Defining Sectors

The SRD industry covers a very wide range of applications.
To enable individual members to focus attention on their areas of specific interest,
the LPRA is organised into industry sectors as shown below:

Sector Name

Manager(s)

Medical lpra  Medical Telemetry

Low power radio is mainly used in imagery and monitoring devices in the medical sector. Familiar applications would be pacemakers, hearing aids and medical scanners.

Saad Mezzour

RFID lpra  RFID

RFID systems operate in several licence exempt frequency bands, co-existing with other low power devices. Typical applications include access control, mass transportation, logistics and security.

 Jacques Hulshof

Transport lpra  Road and Rail (Transport)

This sector embraces historical applications, such as truck and rail wagon to infrastructure signalling and communications links as well as emerging vehicle to vehicle and vehicle to infrastructure communications and short range radar ranging.
Applications include intelligent cruise control, vehicle parking sensors and key-less entry systems.

Brian Back

Telemetry lpra  Radio Telemetry and Telecommand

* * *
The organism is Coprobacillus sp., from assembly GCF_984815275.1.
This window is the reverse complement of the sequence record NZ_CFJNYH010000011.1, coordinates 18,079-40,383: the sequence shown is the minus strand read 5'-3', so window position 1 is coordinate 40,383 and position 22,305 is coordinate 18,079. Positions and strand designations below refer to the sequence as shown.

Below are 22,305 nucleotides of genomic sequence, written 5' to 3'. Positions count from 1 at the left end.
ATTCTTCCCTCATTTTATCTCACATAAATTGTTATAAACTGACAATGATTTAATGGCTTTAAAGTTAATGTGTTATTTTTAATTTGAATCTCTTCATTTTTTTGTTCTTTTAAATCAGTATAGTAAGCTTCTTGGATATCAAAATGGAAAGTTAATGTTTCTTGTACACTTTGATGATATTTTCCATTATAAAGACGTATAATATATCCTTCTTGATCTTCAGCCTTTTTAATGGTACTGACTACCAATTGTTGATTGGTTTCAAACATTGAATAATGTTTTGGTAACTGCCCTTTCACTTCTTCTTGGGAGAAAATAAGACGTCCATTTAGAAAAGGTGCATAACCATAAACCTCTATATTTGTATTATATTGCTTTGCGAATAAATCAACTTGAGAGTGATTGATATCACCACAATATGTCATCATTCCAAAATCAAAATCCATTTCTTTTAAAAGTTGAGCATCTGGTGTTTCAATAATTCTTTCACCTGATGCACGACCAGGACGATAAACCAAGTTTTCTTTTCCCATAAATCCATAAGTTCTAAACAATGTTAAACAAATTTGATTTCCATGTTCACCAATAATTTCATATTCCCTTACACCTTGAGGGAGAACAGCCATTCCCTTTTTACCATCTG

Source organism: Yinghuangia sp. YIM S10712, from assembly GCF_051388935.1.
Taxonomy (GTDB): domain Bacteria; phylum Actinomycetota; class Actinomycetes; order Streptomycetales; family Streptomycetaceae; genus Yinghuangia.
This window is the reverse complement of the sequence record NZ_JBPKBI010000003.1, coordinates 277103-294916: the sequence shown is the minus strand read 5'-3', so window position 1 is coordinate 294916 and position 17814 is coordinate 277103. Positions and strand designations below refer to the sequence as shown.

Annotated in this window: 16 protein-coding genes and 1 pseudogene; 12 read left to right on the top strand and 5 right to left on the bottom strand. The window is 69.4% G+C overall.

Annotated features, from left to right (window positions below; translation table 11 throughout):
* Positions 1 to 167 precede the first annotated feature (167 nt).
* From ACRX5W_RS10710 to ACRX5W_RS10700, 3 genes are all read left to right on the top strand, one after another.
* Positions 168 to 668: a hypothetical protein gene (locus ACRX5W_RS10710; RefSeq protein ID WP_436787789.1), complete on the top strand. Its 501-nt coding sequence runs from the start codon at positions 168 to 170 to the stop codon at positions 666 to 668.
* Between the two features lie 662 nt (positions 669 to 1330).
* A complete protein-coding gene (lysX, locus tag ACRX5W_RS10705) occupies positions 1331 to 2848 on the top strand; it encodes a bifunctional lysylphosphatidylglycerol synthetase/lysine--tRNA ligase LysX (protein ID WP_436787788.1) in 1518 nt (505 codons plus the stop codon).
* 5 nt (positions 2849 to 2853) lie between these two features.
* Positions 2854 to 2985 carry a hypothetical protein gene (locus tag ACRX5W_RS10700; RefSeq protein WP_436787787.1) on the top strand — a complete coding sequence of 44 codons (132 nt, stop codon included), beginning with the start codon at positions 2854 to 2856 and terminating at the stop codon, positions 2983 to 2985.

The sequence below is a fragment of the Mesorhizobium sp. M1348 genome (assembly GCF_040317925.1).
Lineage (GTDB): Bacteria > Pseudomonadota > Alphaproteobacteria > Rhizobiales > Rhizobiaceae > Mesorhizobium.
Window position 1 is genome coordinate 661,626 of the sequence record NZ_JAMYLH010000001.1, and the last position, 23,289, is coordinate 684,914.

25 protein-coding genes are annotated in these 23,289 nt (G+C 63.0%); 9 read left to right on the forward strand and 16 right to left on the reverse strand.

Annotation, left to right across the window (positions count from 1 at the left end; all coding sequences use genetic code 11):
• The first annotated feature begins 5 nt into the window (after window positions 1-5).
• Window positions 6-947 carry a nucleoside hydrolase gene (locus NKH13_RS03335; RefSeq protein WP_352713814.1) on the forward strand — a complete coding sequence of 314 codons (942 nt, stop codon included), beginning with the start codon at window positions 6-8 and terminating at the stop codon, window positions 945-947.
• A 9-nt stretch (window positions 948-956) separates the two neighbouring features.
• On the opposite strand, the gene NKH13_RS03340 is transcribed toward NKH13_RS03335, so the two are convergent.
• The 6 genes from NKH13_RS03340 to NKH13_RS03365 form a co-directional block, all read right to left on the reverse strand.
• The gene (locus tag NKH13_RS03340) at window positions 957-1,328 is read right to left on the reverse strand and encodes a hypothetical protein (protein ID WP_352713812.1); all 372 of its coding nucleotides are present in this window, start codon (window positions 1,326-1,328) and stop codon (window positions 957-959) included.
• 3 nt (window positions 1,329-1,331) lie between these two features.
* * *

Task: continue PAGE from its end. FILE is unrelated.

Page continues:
The monitoring or gathering of data or the issuing of controls using wireless technology. Examples include automatic meter reading (AMR), remote pollution monitoring, remote pump control (telecommand), process wireless automation, pressure monitoring of oil well heads, water distribution network monitoring, remote temperature monitoring, remote sensor 4-20mA wireless links, remote rodent monitoring (pest control) and the linking of process controllers - wireless Modbus etc.

Brian Back

Home lpraHome and Building Automation & The Internet of Things IoT

This sector focuses on all aspects of building automation, including energy management and building controls as well as the emerging market for remote metering systems.
Typical applications include blind/awning controllers, lighting and HVAC controllers and remote reading utility meters.

Low power radio is used extensively in building security and alarm systems for signalling, control and detection functions.
Familiar applications include wireless intruder alarm sensors, microwave Doppler detectors and CCTV PTZ controllers

Philippe Magneron

 

 

  IoT iconInternet of Things  

The Internet of Things (IoT) is widely referred to as the 4th Industrial Revolution* with wireless technologies at its heart.  Almost 20-years on from its birth, IoT has spread into the home, with a variety of devices from Wi-Fi connected  home appliances, Bluetooth smart sensors such as fitness tracking devices all forming part of the IoT revolution which according to many analysists forms part of a market that could be  worth over $4 Trillion by 2025.                  

Brian Back

Simon Dunkley

Josef Preishuber-Pflügl